eStrategy: Kill Google (Part I)
Kill Bill's sequel is out. In this fast paced thriller Microsoft goes after Google. Will Google survive?
One of the most interesting business phenomenons of our day is the rise and rise of Google. If the dominance of Google was not evident then the latest headlines should be enlightening to you. Microsoft has made a hostile bid for Yahoo. Why is a company so infamously “organic” going after a humongous acquisition?
After a decade of trying to crack the puzzle, Microsoft has admitted defeat. It’s $44 B hostile bid for Yahoo is all that it appears to be – admission of an ignominious defeat at the hands of an upstart.
Google rules as Microsoft drools.
Those who ignore history are condemned to repeat its mistakes
Ironically, what Microsoft did to IBM some 30 years ago has happened to them. Microsoft came into being on the back of IBM. Then it pounced on its sleeping giant benefactor and the rest is history.
Google rose on the back of Yahoo. Then it pounced on its hapless sleeping giant benefactor and well, the rest is history in the making.
History repeats itself. Those who do not pay attention are history as a result. Those who do, make history.
In 1980, IBM was a 20,000 lb elephant - dominant but oblivious of its surroundings and complacent to boot. The company was – and still is – the most brilliant force in technology innovation. Other than AT&T’s Bell Labs and their endless innovations I cannot think of another company that has dominated the landscape of technology innovation like IBM.
IBM ruled because it had no competition. The Hitachi and ICL’s of the world just could not compete. Cray – the supercomputing genius - was a bright light that burnt out fast. Digital, Wang et al. were very good companies but they were no match for IBM in its core business – mainframes. There were no players in the Software arena that deserve mention in this discussion.
This unmatched ability had resulted in a mile long lead so the hare lay down under a tree and went to sleep. Comfortable in the knowledge that the tortoise was far behind and an afternoon nap is just what the doctor ordered. This story did not take its usual course with the tortoise slowly but surely marching across the finish line. It took an unusual turn when another hare aka Microsoft entered the race and hopped its way to a comfortable lead. (To be accurate, there were many other “hare” – SUN Microsystems being one of them - who entered the race and hopped gloriously but we want to stick to our main storyline. Any further discussion on these companies would be a distraction so we will stay away from it.)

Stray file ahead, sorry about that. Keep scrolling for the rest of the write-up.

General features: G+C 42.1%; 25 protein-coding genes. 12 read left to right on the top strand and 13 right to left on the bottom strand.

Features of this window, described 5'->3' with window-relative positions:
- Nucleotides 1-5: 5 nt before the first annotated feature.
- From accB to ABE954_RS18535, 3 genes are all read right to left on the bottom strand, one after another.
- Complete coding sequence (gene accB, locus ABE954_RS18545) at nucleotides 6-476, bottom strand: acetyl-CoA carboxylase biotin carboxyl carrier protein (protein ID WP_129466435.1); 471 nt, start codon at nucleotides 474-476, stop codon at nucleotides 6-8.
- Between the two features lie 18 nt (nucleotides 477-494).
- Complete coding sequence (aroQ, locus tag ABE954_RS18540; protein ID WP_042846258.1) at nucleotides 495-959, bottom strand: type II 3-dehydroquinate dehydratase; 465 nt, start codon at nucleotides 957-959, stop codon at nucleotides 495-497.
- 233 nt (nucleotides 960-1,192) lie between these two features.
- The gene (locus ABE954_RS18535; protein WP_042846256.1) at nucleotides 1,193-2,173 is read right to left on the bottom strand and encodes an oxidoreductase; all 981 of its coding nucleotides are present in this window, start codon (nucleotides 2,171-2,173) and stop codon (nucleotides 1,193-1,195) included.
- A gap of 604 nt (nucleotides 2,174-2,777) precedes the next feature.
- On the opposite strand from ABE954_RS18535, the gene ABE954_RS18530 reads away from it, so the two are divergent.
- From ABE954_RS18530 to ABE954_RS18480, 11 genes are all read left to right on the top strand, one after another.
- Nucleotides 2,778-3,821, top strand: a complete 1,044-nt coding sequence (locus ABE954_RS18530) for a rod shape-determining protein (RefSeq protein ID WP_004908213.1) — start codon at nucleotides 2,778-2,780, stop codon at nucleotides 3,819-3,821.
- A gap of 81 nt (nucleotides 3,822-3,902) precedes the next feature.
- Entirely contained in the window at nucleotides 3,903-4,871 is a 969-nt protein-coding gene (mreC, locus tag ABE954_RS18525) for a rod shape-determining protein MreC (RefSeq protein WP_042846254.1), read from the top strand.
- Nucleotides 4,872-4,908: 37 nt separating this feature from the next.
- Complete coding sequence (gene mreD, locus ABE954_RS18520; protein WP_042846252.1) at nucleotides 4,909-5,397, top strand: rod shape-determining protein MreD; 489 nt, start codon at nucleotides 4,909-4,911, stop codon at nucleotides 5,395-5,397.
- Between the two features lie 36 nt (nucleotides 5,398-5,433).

Of course, the tortoise also caught up to the hare. HP (+Digital+Compaq) is dominating the hardware markets and giving IBM a run for its money.
Sorry folks, this is a live race so we do not know who will cross the proverbial finish line!
The good news is that the hare woke up in time. It is stronger and running faster than at any time in its history. Lou Gerstner made IBM what it is today - a much stronger company today than it ever was. But that story is for another day!
This is a good story but it raises more questions than provides answers. Your inquiring mind wants to know and we want to tell. Unfortunately, it will have to wait till next week!
About the Author:
Sourabh Hajela is a management consultant and trainer with over 20 years of experience creating shareholder value for his Fortune 50 clients. His consulting practice is focused on IT strategy, alignment and ROI. For more information, please visit www.StartSmartS.com. Or feel free to contact Sourabh at Sourabh.Hajela@StartSmartS.com
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Posted on 06/05/2009 by